Laws and Customs

Laws and Customs

Before the Brit

We do not formally invite people to participate in the Brit. Instead we merely announce that the Brit will take place at such a time in such a place. This is done so if someone can’t accept the invitation, it should not seem disrespectful to Eliyahu Hanavi (Elijah the Prophet), who is said to be present at every Brit.

(Jewish tradition has it that G-d promised Elijah the Prophet that he would participate in every Brit due to his zeal in upholding this great mitzvah.)

Once the father has designated an individual as the mohel for his child’s Brit, he should not choose another one unless it was quite clear that the father would have chosen the second mohel first had that mohel been available.

The Morning of the Brit

It is customary for the father, the mohel, and the sandek (the person who will hold the infant during the circumcision) to immerse in a mikvah (ritual bath) on the morning of the Brit.

At the morning prayers prior to the Brit, the Tachanun supplication is omitted in the presence of the father, the mohel, or the sandek, even if the Brit will take place at a different location.

If the Brit will be held on a day that the Torah is read in the synagogue, we honor the father, the mohel, and the sandek with reciting the blessing on the Torah.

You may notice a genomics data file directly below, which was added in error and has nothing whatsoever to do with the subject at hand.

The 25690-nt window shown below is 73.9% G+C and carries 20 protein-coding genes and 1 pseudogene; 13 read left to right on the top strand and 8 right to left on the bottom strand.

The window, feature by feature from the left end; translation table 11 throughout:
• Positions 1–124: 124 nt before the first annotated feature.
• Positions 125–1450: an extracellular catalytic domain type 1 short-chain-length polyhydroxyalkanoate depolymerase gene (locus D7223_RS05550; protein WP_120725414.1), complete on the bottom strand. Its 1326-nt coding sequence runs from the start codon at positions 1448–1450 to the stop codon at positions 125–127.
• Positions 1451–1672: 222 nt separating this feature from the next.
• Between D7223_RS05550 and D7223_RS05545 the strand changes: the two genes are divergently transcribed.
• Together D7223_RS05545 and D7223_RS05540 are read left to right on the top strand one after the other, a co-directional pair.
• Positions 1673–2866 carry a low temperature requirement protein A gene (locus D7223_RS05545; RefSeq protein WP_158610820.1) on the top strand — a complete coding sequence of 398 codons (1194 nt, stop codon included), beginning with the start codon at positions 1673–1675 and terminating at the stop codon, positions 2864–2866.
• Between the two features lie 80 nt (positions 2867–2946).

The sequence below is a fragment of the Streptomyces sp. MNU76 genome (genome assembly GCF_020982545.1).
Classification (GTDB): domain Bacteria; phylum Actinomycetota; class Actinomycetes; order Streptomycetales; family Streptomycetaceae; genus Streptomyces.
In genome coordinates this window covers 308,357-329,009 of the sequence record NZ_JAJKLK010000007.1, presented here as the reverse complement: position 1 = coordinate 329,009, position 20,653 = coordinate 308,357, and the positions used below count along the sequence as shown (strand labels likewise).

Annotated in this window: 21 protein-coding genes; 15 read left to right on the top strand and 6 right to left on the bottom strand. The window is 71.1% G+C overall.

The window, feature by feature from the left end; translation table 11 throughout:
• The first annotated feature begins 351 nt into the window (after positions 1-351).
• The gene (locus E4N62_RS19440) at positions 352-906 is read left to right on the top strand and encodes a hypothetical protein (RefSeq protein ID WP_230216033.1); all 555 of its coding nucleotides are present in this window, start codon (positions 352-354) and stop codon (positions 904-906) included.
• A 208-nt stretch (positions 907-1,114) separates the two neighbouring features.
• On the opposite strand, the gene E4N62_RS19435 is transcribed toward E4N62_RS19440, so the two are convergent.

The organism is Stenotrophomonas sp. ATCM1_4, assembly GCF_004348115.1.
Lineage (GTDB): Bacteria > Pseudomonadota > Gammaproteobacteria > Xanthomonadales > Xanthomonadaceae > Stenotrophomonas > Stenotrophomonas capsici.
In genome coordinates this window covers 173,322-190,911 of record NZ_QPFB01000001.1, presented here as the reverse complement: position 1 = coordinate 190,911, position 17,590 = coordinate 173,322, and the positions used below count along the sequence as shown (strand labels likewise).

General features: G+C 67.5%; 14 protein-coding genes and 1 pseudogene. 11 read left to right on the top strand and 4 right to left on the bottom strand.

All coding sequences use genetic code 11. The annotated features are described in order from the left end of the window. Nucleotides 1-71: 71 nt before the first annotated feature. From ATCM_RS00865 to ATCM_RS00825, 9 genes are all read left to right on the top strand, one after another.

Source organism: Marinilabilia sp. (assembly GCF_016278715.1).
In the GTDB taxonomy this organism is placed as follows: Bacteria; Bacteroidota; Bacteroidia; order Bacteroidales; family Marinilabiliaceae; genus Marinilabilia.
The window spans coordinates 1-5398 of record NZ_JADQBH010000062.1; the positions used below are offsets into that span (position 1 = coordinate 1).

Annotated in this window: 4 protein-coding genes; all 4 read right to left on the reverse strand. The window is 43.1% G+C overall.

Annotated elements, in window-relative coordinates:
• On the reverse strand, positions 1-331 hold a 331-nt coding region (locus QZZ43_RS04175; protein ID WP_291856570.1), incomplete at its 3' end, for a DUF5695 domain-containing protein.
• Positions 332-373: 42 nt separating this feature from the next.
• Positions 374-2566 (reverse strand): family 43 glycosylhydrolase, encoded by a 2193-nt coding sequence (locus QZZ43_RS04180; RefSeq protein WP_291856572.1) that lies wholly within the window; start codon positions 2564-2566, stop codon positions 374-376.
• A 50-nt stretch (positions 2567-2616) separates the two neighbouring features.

We consider the position of sandek more honorable than that of the mohel, giving the sandek preference in being called up to the Torah.

Customs of the Brit

As mentioned before, Jewish tradition has it that Eliyahu Hanavi, Elijah the Prophet, is present at every Brit. We set aside a chair for Elijah, who is called the “Angel of the Brit.” When this chair is used, we announce, “This chair is for Eliyahu Hanavi.”

It is also customary to have candles lit in the room where the Brit is to be performed. Some have the custom to light thirteen candles, symbolizing the thirteen Divine attributes of mercy.

It is customary that the father, the mohel, and the sandek wear a tallit at the time of the Brit.

It is traditional for the child to be placed on a pillow throughout the duration of the Brit, from the time he is carried out and handed over by his mother until he is returned to his mother after the Brit.

Some have a custom to make an advance payment on tuition fees for the boy’s Jewish studies at the time of his Brit Milah.